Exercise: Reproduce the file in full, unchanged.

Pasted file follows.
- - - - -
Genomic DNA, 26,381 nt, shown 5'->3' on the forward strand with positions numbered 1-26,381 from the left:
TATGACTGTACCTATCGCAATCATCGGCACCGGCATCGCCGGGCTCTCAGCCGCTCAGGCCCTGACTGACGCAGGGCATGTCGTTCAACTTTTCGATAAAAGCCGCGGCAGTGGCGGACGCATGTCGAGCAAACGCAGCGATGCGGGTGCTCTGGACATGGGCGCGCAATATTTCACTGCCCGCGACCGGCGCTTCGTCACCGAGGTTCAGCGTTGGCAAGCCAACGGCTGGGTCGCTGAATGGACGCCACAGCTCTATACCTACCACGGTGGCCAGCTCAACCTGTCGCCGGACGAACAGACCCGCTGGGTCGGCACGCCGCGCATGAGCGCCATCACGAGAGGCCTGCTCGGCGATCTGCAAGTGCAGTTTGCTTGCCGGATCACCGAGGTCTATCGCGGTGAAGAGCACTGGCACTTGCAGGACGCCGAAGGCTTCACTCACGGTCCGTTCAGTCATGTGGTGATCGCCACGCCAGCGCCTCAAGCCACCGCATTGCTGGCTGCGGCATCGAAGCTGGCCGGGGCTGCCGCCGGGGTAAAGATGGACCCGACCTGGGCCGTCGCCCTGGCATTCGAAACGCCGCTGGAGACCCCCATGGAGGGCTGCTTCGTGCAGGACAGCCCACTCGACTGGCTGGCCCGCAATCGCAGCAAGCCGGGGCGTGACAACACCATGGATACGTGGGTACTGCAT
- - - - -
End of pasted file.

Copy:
Genomic DNA, 26,381 nt, shown 5'->3' on the forward strand with positions numbered 1-26,381 from the left:
TATGACTGTACCTATCGCAATCATCGGCACCGGCATCGCCGGGCTCTCAGCCGCTCAGGCCCTGACTGACGCAGGGCATGTCGTTCAACTTTTCGATAAAAGCCGCGGCAGTGGCGGACGCATGTCGAGCAAACGCAGCGATGCGGGTGCTCTGGACATGGGCGCGCAATATTTCACTGCCCGCGACCGGCGCTTCGTCACCGAGGTTCAGCGTTGGCAAGCCAACGGCTGGGTCGCTGAATGGACGCCACAGCTCTATACCTACCACGGTGGCCAGCTCAACCTGTCGCCGGACGAACAGACCCGCTGGGTCGGCACGCCGCGCATGAGCGCCATCACGAGAGGCCTGCTCGGCGATCTGCAAGTGCAGTTTGCTTGCCGGATCACCGAGGTCTATCGCGGTGAAGAGCACTGGCACTTGCAGGACGCCGAAGGCTTCACTCACGGTCCGTTCAGTCATGTGGTGATCGCCACGCCAGCGCCTCAAGCCACCGCATTGCTGGCTGCGGCATCGAAGCTGGCCGGGGCTGCCGCCGGGGTAAAGATGGACCCGACCTGGGCCGTCGCCCTGGCATTCGAAACGCCGCTGGAGACCCCCATGGAGGGCTGCTTCGTGCAGGACAGCCCACTCGACTGGCTGGCCCGCAATCGCAGCAAGCCGGGGCGTGACAACACCATGGATACGTGGGTACTGCAT